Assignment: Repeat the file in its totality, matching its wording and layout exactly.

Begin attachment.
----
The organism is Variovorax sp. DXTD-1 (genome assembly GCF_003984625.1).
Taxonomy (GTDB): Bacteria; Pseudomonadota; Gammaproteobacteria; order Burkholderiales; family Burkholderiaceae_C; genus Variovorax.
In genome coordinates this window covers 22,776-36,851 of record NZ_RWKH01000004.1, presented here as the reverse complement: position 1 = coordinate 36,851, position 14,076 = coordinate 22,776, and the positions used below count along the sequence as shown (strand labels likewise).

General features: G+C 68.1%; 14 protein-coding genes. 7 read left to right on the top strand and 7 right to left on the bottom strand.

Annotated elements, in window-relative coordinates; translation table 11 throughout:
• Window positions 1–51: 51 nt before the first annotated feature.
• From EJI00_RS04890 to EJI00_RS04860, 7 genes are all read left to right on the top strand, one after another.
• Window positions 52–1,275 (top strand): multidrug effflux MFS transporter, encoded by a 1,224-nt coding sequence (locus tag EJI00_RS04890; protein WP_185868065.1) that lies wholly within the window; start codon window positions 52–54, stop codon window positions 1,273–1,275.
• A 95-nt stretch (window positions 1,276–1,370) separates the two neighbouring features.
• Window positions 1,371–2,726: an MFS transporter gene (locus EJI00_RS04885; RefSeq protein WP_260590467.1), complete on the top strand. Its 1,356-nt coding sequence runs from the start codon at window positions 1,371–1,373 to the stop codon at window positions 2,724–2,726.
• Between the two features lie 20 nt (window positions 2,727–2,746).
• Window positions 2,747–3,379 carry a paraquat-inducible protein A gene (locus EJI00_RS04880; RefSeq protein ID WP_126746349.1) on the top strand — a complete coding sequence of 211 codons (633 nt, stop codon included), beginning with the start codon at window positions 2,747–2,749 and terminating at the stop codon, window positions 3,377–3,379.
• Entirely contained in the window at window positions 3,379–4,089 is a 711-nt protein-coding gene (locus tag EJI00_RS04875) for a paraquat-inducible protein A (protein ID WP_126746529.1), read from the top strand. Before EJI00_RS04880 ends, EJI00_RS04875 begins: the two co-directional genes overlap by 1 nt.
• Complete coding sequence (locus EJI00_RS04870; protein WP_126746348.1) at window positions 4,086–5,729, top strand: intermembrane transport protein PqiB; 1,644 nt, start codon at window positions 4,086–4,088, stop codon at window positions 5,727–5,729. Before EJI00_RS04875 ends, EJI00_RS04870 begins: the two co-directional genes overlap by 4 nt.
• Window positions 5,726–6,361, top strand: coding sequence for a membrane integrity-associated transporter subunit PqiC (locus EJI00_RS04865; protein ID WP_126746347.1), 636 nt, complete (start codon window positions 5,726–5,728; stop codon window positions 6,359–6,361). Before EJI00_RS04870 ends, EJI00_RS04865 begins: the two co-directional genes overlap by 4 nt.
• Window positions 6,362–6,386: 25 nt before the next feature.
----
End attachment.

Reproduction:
The organism is Variovorax sp. DXTD-1 (genome assembly GCF_003984625.1).
Taxonomy (GTDB): Bacteria; Pseudomonadota; Gammaproteobacteria; order Burkholderiales; family Burkholderiaceae_C; genus Variovorax.
In genome coordinates this window covers 22,776-36,851 of record NZ_RWKH01000004.1, presented here as the reverse complement: position 1 = coordinate 36,851, position 14,076 = coordinate 22,776, and the positions used below count along the sequence as shown (strand labels likewise).

General features: G+C 68.1%; 14 protein-coding genes. 7 read left to right on the top strand and 7 right to left on the bottom strand.

Annotated elements, in window-relative coordinates; translation table 11 throughout:
• Window positions 1–51: 51 nt before the first annotated feature.
• From EJI00_RS04890 to EJI00_RS04860, 7 genes are all read left to right on the top strand, one after another.
• Window positions 52–1,275 (top strand): multidrug effflux MFS transporter, encoded by a 1,224-nt coding sequence (locus tag EJI00_RS04890; protein WP_185868065.1) that lies wholly within the window; start codon window positions 52–54, stop codon window positions 1,273–1,275.
• A 95-nt stretch (window positions 1,276–1,370) separates the two neighbouring features.
• Window positions 1,371–2,726: an MFS transporter gene (locus EJI00_RS04885; RefSeq protein WP_260590467.1), complete on the top strand. Its 1,356-nt coding sequence runs from the start codon at window positions 1,371–1,373 to the stop codon at window positions 2,724–2,726.
• Between the two features lie 20 nt (window positions 2,727–2,746).
• Window positions 2,747–3,379 carry a paraquat-inducible protein A gene (locus EJI00_RS04880; RefSeq protein ID WP_126746349.1) on the top strand — a complete coding sequence of 211 codons (633 nt, stop codon included), beginning with the start codon at window positions 2,747–2,749 and terminating at the stop codon, window positions 3,377–3,379.
• Entirely contained in the window at window positions 3,379–4,089 is a 711-nt protein-coding gene (locus tag EJI00_RS04875) for a paraquat-inducible protein A (protein ID WP_126746529.1), read from the top strand. Before EJI00_RS04880 ends, EJI00_RS04875 begins: the two co-directional genes overlap by 1 nt.
• Complete coding sequence (locus EJI00_RS04870; protein WP_126746348.1) at window positions 4,086–5,729, top strand: intermembrane transport protein PqiB; 1,644 nt, start codon at window positions 4,086–4,088, stop codon at window positions 5,727–5,729. Before EJI00_RS04875 ends, EJI00_RS04870 begins: the two co-directional genes overlap by 4 nt.
• Window positions 5,726–6,361, top strand: coding sequence for a membrane integrity-associated transporter subunit PqiC (locus EJI00_RS04865; protein ID WP_126746347.1), 636 nt, complete (start codon window positions 5,726–5,728; stop codon window positions 6,359–6,361). Before EJI00_RS04870 ends, EJI00_RS04865 begins: the two co-directional genes overlap by 4 nt.
• Window positions 6,362–6,386: 25 nt before the next feature.